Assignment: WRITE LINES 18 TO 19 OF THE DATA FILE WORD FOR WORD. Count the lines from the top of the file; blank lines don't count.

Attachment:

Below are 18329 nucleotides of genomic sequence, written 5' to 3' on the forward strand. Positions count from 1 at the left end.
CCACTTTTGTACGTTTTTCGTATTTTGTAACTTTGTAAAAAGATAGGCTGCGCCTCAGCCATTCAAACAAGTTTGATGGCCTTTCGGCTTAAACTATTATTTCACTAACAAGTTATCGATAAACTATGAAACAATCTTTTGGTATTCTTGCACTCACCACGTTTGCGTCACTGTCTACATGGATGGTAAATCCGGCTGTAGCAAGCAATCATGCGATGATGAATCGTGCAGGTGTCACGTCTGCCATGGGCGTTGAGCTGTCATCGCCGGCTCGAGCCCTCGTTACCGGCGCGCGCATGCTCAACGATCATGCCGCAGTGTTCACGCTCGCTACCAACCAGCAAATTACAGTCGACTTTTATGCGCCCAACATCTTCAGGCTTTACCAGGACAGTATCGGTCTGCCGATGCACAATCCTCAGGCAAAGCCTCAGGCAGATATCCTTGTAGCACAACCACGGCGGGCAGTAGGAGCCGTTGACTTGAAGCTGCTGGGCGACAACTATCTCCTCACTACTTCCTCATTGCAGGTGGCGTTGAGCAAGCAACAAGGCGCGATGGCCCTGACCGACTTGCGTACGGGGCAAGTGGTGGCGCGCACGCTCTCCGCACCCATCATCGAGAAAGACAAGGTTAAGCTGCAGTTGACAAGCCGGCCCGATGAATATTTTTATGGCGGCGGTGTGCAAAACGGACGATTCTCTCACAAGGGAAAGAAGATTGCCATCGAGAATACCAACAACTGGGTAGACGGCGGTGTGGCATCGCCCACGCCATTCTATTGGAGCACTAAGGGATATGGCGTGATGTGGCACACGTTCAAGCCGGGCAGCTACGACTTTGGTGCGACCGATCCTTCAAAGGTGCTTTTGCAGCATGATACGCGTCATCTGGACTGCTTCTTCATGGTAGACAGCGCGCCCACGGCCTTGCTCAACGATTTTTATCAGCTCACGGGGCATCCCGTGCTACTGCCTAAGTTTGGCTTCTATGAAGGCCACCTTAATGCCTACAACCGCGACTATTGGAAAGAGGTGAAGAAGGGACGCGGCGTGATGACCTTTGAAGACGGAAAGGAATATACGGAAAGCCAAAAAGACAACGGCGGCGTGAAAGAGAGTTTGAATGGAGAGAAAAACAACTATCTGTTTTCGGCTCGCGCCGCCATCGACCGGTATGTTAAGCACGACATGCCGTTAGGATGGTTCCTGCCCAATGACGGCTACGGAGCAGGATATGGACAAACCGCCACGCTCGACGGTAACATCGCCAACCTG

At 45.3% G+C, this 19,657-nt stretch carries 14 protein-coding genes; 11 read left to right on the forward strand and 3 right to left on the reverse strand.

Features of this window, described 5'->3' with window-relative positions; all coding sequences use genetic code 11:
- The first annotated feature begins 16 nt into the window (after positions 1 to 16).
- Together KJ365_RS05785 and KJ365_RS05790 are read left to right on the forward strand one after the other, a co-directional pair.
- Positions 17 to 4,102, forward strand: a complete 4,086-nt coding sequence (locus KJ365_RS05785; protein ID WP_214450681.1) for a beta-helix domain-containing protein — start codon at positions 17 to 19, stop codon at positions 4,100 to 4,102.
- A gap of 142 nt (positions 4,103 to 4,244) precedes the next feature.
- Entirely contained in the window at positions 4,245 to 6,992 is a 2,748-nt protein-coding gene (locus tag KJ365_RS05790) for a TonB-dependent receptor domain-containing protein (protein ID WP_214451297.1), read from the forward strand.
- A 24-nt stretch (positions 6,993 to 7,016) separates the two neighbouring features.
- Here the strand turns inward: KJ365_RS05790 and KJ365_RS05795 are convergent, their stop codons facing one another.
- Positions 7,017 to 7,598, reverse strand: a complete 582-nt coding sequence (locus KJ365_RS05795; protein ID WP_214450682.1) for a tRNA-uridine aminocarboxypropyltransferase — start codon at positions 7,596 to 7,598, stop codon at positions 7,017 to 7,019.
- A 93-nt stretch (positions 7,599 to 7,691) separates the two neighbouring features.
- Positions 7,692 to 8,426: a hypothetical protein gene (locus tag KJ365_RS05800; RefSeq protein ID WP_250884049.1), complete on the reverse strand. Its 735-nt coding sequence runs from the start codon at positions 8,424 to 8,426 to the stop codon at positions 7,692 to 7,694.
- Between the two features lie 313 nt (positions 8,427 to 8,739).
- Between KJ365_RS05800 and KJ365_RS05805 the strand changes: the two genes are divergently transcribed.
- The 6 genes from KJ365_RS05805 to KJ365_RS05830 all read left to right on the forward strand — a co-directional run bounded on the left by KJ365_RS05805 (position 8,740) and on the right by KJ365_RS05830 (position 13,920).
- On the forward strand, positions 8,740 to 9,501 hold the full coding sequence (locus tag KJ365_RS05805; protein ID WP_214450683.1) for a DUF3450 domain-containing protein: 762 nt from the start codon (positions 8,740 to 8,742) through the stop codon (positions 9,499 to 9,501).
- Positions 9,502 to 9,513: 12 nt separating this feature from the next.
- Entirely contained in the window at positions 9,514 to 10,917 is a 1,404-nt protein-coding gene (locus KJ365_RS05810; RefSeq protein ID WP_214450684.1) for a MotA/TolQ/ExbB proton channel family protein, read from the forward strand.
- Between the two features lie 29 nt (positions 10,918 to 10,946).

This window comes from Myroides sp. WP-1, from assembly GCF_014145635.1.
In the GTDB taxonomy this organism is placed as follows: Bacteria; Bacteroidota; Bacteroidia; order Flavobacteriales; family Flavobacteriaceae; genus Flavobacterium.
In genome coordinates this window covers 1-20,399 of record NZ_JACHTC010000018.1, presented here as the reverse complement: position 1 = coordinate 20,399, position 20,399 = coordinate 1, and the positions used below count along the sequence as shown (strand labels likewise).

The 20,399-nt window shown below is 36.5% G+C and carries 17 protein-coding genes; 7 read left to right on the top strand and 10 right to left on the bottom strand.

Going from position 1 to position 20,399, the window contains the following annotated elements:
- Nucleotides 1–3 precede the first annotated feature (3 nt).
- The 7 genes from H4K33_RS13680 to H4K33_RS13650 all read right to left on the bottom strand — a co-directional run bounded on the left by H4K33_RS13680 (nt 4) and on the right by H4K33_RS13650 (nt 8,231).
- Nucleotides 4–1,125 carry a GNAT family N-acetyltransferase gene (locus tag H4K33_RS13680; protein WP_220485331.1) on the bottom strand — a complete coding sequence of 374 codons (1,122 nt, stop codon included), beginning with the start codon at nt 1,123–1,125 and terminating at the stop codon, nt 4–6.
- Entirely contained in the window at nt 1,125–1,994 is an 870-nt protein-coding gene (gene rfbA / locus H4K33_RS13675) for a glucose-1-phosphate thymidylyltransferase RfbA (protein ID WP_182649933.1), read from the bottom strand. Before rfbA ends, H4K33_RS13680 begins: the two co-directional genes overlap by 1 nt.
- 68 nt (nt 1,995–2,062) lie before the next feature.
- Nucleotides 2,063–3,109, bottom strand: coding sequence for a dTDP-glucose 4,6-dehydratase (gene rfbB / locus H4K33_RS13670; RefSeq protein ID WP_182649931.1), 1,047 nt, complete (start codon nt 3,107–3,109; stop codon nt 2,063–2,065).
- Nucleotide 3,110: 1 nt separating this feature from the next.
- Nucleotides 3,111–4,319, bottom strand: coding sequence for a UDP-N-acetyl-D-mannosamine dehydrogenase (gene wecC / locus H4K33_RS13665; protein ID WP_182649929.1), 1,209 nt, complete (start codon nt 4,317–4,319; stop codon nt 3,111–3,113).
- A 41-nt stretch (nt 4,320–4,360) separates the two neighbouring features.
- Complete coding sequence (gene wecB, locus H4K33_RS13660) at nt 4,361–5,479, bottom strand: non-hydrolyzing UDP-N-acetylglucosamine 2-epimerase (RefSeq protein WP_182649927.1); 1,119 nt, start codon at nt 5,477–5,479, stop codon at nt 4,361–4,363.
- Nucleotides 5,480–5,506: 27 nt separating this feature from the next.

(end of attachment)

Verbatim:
- On the forward strand, positions 8,740 to 9,501 hold the full coding sequence (locus tag KJ365_RS05805; protein ID WP_214450683.1) for a DUF3450 domain-containing protein: 762 nt from the start codon (positions 8,740 to 8,742) through the stop codon (positions 9,499 to 9,501).
- Positions 9,502 to 9,513: 12 nt separating this feature from the next.